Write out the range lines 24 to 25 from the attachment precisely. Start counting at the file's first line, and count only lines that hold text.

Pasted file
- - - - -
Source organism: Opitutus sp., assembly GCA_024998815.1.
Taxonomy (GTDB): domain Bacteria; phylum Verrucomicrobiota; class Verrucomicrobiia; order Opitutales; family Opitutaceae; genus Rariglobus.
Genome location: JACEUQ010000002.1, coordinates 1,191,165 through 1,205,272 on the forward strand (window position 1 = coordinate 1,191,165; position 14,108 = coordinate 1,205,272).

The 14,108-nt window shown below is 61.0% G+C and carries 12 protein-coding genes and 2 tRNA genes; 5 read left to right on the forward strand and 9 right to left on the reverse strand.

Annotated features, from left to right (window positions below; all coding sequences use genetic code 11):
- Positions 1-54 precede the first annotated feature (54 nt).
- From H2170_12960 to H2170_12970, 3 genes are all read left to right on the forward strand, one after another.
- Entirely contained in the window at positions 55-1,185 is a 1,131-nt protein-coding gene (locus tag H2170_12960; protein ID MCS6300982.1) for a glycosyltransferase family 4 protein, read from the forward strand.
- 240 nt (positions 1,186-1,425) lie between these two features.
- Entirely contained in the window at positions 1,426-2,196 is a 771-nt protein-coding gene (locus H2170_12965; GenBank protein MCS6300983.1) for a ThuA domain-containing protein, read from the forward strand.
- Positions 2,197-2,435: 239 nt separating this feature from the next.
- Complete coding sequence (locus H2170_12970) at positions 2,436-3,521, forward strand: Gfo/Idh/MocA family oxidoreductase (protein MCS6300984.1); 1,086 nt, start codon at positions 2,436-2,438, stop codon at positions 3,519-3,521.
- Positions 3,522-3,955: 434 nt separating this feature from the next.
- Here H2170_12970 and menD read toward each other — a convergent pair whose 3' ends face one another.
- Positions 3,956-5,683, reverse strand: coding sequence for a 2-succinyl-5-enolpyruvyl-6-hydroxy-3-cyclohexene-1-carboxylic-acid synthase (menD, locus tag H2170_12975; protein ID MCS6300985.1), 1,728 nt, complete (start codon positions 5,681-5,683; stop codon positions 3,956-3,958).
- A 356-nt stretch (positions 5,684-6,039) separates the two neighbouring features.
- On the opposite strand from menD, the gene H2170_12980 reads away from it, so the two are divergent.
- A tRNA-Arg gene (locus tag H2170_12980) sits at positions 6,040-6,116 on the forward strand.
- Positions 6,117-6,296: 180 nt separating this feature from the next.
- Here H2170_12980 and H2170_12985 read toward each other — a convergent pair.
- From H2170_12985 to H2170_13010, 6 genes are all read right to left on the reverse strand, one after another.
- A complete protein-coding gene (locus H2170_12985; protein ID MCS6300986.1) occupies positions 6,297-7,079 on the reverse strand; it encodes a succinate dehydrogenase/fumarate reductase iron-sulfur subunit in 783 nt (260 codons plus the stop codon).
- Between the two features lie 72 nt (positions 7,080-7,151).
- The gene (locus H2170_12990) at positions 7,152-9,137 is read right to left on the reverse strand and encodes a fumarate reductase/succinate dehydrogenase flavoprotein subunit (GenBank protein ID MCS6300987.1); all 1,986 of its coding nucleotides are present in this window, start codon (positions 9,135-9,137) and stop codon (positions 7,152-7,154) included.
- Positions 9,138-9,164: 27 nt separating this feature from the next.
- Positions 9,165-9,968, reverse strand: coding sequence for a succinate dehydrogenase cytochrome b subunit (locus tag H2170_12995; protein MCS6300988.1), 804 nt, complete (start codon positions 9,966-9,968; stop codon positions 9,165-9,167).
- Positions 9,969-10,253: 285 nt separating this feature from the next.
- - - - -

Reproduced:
- The gene (locus H2170_12990) at positions 7,152-9,137 is read right to left on the reverse strand and encodes a fumarate reductase/succinate dehydrogenase flavoprotein subunit (GenBank protein ID MCS6300987.1); all 1,986 of its coding nucleotides are present in this window, start codon (positions 9,135-9,137) and stop codon (positions 7,152-7,154) included.
- Positions 9,138-9,164: 27 nt separating this feature from the next.